Inflation fell to 3.2 per cent in the year to March 2024, a slight drop from 3.4 per cent in February, the Office for National Statistics has revealed.

This is the lowest inflation has been in two and a half years and is significantly down from the peak of 11.1 per cent in October 2023.

This fall was fuelled by food prices with prices rising less than a year ago and was the biggest downward contributor to the March inflation rate.

While the largest upward contributor to the inflation rate was motor fuel, according to the ONS.

Becky O’Connor, director of public affairs at PensionBee, said these figures showed inflation was “edging to normality” but still remained in slow progress.

She said: “For savers and investors, any nudging down in inflation while interest rates and investment growth remain higher on the whole, means greater rewards over time.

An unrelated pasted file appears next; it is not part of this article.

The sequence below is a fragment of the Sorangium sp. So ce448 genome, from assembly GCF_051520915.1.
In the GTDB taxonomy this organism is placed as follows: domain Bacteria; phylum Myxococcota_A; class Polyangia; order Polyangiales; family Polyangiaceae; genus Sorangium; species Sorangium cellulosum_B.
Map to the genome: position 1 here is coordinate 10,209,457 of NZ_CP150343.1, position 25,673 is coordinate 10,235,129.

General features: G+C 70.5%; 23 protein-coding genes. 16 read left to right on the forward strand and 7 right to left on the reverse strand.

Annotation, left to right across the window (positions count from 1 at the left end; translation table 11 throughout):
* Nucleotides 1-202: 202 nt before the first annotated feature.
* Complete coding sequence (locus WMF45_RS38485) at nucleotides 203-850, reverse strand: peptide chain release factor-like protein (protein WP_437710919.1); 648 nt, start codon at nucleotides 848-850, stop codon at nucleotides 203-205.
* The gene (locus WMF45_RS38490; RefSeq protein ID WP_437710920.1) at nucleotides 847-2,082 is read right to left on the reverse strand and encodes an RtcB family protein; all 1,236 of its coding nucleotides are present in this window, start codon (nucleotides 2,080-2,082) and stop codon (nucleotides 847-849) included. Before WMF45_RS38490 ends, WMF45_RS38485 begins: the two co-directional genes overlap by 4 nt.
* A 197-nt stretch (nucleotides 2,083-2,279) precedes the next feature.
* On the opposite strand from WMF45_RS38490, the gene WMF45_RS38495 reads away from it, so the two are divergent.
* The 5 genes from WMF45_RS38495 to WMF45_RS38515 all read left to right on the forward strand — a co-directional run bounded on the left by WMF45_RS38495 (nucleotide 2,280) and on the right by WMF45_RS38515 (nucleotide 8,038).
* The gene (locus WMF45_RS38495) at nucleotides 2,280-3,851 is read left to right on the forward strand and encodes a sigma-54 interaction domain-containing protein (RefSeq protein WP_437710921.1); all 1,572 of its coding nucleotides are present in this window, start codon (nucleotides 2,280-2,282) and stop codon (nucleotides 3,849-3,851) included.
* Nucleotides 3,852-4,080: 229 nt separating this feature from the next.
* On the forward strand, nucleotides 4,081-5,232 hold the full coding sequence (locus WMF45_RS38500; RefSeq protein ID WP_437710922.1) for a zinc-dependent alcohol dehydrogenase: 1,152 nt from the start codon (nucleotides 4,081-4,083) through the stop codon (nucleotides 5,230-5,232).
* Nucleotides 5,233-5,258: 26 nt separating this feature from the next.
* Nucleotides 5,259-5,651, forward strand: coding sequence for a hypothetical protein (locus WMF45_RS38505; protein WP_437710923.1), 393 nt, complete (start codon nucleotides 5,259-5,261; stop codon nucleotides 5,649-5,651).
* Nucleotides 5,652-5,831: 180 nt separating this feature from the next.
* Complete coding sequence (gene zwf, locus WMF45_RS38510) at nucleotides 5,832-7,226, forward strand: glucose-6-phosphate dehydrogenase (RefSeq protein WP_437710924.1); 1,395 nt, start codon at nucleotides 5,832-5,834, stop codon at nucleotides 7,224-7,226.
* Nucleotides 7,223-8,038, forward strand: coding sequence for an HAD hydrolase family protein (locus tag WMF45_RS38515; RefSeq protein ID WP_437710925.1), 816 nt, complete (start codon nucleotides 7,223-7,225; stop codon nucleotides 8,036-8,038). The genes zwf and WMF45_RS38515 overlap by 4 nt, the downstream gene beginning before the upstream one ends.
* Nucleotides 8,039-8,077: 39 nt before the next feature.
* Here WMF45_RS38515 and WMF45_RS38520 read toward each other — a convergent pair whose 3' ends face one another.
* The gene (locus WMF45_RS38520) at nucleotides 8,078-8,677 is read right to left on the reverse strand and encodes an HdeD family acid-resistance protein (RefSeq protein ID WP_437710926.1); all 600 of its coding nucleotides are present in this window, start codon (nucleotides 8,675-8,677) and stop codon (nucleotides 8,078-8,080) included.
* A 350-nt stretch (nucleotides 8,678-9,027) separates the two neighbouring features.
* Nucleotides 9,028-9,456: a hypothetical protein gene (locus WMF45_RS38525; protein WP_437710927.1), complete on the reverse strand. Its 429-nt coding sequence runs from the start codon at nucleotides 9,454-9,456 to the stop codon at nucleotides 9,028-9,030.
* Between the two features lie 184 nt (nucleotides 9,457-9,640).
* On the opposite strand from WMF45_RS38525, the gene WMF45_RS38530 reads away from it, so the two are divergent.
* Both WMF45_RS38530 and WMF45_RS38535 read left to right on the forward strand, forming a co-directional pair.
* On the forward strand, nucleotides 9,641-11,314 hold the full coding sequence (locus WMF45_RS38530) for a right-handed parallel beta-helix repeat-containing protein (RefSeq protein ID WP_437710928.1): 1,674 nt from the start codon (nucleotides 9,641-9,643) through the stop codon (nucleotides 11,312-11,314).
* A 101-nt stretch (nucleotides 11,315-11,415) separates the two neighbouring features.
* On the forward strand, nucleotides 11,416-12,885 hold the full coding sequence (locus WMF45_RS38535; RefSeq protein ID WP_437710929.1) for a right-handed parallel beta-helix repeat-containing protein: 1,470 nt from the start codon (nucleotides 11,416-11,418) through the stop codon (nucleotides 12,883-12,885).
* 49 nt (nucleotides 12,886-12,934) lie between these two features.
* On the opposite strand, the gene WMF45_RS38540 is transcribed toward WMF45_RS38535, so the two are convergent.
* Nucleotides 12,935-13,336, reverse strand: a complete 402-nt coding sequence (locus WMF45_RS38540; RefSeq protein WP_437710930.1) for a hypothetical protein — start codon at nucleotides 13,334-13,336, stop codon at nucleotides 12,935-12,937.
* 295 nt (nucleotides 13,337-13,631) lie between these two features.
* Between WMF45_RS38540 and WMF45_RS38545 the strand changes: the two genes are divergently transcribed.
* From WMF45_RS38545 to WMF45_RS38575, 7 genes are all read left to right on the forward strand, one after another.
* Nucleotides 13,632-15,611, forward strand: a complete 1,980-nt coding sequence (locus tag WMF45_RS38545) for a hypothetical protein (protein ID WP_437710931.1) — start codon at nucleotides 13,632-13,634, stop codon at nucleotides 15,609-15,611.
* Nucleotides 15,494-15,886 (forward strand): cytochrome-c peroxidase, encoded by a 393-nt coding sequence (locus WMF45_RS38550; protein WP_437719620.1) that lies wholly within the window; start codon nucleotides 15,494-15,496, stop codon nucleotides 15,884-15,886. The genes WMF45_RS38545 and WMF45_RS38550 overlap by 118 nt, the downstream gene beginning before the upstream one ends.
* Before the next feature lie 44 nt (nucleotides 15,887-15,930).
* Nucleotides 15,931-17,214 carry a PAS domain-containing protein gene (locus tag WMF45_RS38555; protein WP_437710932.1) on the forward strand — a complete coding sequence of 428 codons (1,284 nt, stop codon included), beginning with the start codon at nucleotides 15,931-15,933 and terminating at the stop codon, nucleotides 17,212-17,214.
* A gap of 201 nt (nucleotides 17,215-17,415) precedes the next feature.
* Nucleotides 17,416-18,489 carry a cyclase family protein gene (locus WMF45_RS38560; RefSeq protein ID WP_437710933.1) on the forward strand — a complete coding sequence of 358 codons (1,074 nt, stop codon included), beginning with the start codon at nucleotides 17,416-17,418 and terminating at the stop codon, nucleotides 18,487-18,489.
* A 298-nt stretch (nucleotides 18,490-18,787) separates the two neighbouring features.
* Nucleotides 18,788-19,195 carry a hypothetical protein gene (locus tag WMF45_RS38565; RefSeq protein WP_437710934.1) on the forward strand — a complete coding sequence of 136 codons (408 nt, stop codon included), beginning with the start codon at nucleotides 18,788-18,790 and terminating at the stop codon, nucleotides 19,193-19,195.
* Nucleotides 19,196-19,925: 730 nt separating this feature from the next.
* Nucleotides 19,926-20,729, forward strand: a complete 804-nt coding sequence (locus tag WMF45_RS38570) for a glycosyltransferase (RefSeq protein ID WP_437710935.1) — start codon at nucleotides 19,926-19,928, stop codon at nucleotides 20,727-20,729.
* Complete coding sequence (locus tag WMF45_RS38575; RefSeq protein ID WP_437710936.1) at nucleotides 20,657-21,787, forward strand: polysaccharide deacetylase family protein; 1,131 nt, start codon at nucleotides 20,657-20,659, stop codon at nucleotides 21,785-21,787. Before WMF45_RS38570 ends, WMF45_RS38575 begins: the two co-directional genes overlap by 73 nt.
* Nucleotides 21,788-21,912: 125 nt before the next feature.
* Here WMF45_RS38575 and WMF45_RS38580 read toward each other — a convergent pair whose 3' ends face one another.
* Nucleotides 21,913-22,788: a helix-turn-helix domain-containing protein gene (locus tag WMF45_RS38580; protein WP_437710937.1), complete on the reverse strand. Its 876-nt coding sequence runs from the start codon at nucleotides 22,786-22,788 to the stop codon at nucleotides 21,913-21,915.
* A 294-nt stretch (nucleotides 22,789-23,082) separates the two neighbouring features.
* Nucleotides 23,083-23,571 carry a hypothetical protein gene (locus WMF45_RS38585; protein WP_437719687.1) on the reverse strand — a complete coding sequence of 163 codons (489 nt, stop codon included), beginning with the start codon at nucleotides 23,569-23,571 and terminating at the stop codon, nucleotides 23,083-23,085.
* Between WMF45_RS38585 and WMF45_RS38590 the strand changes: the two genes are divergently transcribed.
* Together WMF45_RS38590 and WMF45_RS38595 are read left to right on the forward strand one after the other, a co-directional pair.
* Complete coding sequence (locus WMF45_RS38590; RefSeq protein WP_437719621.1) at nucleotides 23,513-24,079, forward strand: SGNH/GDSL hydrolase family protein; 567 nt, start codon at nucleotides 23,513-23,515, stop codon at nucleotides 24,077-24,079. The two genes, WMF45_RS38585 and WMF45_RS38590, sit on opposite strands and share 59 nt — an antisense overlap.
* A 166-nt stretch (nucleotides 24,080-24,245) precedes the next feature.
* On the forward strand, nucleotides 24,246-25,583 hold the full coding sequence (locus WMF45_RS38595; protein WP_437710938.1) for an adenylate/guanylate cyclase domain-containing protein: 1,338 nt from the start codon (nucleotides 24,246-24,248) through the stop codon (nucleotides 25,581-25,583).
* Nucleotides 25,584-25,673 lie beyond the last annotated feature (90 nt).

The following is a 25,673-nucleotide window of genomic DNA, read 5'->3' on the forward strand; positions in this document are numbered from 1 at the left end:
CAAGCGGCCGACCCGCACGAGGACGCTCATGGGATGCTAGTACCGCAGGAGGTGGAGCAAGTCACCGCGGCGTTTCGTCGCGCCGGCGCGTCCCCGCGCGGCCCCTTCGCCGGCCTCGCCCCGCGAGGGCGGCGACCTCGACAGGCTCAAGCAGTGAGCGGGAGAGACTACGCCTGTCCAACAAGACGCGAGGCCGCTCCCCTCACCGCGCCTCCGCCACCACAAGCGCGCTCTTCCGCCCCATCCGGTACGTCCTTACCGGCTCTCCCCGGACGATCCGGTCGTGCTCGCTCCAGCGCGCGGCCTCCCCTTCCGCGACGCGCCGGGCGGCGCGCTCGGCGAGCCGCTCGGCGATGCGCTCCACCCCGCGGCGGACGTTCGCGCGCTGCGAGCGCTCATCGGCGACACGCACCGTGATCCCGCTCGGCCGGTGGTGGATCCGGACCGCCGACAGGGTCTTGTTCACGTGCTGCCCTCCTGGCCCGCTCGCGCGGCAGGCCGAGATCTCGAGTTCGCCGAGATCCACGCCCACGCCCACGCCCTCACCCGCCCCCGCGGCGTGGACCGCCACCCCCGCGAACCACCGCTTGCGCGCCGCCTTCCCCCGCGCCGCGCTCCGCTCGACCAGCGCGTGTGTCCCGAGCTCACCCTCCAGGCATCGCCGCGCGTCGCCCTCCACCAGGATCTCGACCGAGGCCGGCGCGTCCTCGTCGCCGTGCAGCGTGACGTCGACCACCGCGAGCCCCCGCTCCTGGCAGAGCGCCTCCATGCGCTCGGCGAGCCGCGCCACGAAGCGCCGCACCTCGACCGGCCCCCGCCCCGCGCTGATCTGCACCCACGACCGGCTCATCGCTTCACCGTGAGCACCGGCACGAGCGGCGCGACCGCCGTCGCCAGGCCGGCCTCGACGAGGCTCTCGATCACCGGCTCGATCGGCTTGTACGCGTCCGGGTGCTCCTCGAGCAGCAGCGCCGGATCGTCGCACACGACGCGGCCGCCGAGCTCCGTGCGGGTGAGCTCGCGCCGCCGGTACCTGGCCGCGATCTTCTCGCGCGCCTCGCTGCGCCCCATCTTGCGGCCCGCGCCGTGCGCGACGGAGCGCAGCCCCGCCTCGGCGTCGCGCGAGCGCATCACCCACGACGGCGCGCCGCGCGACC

“In the context of average wage rises, if this dynamic continues, this could mean people feel more able to build savings back up and boost overall household resilience once again.

“Pensioners have just received a boost to state pension income of 8.5 per cent as a result of April’s triple lock rise, so this should mean enough headroom for older people, especially those who are dependent on their state pension for retirement income, keep on top of their bills.”

Karen Barrett, chief executive of Unbiased added the UK was still not “out of the woods”

“After all, prices are still actively rising, just at a slightly slower rate than before , and there’s no guarantee they’ll start falling anytime soon.

“One of the most disappointing aspects of how long this has gone on for is not just the Bank of England’s repeated shortcomings, but also the government’s lack of action to help people struggling with higher costs, especially soaring mortgage rates.

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